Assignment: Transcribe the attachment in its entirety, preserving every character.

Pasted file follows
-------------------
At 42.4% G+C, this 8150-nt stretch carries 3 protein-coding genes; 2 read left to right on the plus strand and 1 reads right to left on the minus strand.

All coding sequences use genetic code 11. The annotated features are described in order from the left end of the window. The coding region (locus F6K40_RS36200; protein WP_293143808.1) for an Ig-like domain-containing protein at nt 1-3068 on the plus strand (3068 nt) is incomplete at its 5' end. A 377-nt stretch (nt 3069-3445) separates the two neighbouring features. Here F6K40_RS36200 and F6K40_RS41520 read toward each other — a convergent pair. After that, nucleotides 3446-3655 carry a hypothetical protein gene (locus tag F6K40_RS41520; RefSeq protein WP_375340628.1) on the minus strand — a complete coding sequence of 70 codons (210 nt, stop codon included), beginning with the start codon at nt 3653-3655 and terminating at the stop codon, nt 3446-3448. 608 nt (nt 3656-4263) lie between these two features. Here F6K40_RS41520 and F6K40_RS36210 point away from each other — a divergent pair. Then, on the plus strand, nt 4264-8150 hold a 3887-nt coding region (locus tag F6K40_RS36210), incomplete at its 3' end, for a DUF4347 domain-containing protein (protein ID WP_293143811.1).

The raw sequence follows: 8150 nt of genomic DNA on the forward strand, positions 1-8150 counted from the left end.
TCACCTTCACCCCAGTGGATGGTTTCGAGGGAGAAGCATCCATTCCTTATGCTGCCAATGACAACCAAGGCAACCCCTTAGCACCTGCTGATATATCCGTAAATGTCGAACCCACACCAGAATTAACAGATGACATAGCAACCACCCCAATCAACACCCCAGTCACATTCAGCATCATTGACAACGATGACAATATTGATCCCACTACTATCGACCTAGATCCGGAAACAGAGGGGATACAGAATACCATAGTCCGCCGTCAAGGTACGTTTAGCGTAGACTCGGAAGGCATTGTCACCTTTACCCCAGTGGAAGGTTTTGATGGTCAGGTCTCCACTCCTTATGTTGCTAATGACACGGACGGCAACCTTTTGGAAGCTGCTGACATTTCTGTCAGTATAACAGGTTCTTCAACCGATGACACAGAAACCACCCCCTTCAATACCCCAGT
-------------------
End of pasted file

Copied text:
At 42.4% G+C, this 8150-nt stretch carries 3 protein-coding genes; 2 read left to right on the plus strand and 1 reads right to left on the minus strand.

All coding sequences use genetic code 11. The annotated features are described in order from the left end of the window. The coding region (locus F6K40_RS36200; protein WP_293143808.1) for an Ig-like domain-containing protein at nt 1-3068 on the plus strand (3068 nt) is incomplete at its 5' end. A 377-nt stretch (nt 3069-3445) separates the two neighbouring features. Here F6K40_RS36200 and F6K40_RS41520 read toward each other — a convergent pair. After that, nucleotides 3446-3655 carry a hypothetical protein gene (locus tag F6K40_RS41520; RefSeq protein WP_375340628.1) on the minus strand — a complete coding sequence of 70 codons (210 nt, stop codon included), beginning with the start codon at nt 3653-3655 and terminating at the stop codon, nt 3446-3448. 608 nt (nt 3656-4263) lie between these two features. Here F6K40_RS41520 and F6K40_RS36210 point away from each other — a divergent pair. Then, on the plus strand, nt 4264-8150 hold a 3887-nt coding region (locus tag F6K40_RS36210), incomplete at its 3' end, for a DUF4347 domain-containing protein (protein ID WP_293143811.1).

The raw sequence follows: 8150 nt of genomic DNA on the forward strand, positions 1-8150 counted from the left end.
TCACCTTCACCCCAGTGGATGGTTTCGAGGGAGAAGCATCCATTCCTTATGCTGCCAATGACAACCAAGGCAACCCCTTAGCACCTGCTGATATATCCGTAAATGTCGAACCCACACCAGAATTAACAGATGACATAGCAACCACCCCAATCAACACCCCAGTCACATTCAGCATCATTGACAACGATGACAATATTGATCCCACTACTATCGACCTAGATCCGGAAACAGAGGGGATACAGAATACCATAGTCCGCCGTCAAGGTACGTTTAGCGTAGACTCGGAAGGCATTGTCACCTTTACCCCAGTGGAAGGTTTTGATGGTCAGGTCTCCACTCCTTATGTTGCTAATGACACGGACGGCAACCTTTTGGAAGCTGCTGACATTTCTGTCAGTATAACAGGTTCTTCAACCGATGACACAGAAACCACCCCCTTCAATACCCCAGT